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Picture of zmježd
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The latest entry (link) in the un-X-able words category: an article in The New Yorker about unusable words. The first word he discusses is fathomless and its near synonym depthless.
quote:
Suppose in a novel you encounter the phrase “Rick stared into Sheila’s beautiful, depthless eyes.” Rick has clearly met a babe—and she is either superficial or profound. No telling which, outside of context. In its flexibility, its complaisant wish to go both ways, the word loses its independence and leaches away most of its efficacy.
And for what it's worth, the forum software recognizes fathomless but not depthless.

NOTE edited by arnie to mend broken link.

This message has been edited. Last edited by: arnie,


Ceci n'est pas un seing.
 
Posts: 5085 | Location: R'lyehReply With QuoteReport This Post
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That's a lovely article and a lovely conceit.

That last word, by the way, is probably also an unusable word. Smile


Build a man a fire and he's warm for a day. Set a man on fire and he's warm for the rest of his life.
 
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I don't see how pulchritude and puissance fit into the discussion. Or am I too depthless to understand?


It is no measure of health to be well adjusted to a profoundly sick society. -J. Krishnamurti
 
Posts: 4431 | Location: In a cornfield in central IndianaReply With QuoteReport This Post
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The author feels that pulchritude is an ugly word and doesn't convey the essence of its meaning because of that. YMMV - personally, I don't have any issues with it.

Similarly, puissance is felt to sound rather too much like "pussy" to convey true virile manly power. Although he doesn't mention it, the word also sounds uncomfortably close to "pissant".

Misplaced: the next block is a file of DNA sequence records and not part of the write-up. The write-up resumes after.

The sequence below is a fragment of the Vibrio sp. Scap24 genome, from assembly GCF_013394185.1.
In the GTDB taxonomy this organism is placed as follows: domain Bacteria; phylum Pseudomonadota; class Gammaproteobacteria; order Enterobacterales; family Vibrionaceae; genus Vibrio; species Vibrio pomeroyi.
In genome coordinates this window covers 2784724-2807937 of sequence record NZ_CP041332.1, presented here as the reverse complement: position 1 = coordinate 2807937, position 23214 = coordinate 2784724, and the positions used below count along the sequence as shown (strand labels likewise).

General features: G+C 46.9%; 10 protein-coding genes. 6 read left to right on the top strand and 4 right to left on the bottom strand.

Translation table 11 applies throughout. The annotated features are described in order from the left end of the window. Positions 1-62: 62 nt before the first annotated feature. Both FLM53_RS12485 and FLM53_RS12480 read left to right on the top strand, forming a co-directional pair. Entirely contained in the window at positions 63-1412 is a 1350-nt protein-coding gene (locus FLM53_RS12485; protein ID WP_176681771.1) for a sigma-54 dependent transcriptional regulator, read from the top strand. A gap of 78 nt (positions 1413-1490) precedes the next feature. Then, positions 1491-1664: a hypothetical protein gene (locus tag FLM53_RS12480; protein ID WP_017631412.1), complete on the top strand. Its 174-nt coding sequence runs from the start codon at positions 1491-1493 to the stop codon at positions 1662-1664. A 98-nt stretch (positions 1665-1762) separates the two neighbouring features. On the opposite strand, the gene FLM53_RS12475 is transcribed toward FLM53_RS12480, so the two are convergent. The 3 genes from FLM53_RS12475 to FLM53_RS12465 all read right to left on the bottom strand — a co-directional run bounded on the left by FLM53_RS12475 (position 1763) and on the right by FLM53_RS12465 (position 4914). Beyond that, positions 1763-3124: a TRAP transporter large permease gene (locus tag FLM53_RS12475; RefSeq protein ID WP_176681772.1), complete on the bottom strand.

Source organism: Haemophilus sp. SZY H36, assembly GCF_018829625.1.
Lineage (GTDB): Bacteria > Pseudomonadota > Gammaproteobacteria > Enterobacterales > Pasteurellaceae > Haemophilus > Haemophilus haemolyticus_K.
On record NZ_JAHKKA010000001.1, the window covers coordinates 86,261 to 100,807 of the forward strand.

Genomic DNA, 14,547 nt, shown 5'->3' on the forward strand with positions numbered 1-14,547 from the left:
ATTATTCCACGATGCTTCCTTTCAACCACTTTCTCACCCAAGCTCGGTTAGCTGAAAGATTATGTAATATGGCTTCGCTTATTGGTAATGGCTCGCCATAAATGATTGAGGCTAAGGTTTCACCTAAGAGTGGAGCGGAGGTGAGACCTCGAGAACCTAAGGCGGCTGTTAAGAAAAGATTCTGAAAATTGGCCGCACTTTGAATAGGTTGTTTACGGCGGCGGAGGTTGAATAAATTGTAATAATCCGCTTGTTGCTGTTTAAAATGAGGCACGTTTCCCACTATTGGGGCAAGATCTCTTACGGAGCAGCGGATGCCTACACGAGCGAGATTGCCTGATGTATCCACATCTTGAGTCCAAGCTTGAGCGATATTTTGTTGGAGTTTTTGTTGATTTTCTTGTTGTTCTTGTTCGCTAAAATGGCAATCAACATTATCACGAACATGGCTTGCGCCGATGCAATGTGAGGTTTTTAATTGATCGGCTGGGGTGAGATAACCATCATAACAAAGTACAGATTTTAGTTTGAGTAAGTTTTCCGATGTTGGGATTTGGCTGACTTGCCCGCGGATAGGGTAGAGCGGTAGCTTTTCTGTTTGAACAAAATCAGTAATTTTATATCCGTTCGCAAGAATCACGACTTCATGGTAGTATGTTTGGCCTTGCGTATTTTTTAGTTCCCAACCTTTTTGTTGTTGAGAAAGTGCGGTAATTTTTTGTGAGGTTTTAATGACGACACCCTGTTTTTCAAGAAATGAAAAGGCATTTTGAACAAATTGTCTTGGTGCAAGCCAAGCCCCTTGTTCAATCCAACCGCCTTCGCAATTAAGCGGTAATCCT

Build a man a fire and he's warm for a day. Set a man on fire and he's warm for the rest of his life.
 
Posts: 10927 | Location: LondonReply With QuoteReport This Post
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OK, so the author doesn't know Latin or French. That's HIS problem that he can't see the pulchritude or puissance of these words.


It is no measure of health to be well adjusted to a profoundly sick society. -J. Krishnamurti
 
Posts: 4431 | Location: In a cornfield in central IndianaReply With QuoteReport This Post
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The other day, during one of the baseball games, the announcers made a comment about a player who had been involved in drug use and received a suspension. They said he had gained a certain notoriety for his actions, which were not in the best interests of the game. But later, they were praising a rookie who was performing at a high level, better than had been expected, and said he was achieving a "welcomed notoriety," yet his actions weren't bad.

Strange that this word can be used to illustrate opposite definitions. According to the dics, it describes reputation, often unfavorably. but you must know the cntext to determine which usage is being manifested in any case.


Give a man a fish and he can eat for one day; give a man a fishing pole and he will find an excuse to never work again.
Nollidj is power.
 
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Very interesting article, z. I've always loved auto-antonyms. We've talked about them here, and arnie refers us to other places where they've been discussed.

His concept of pulchritude and puissance having ugly or "pussy-like" sounds doesn't ring true to me. I like both those words.
 
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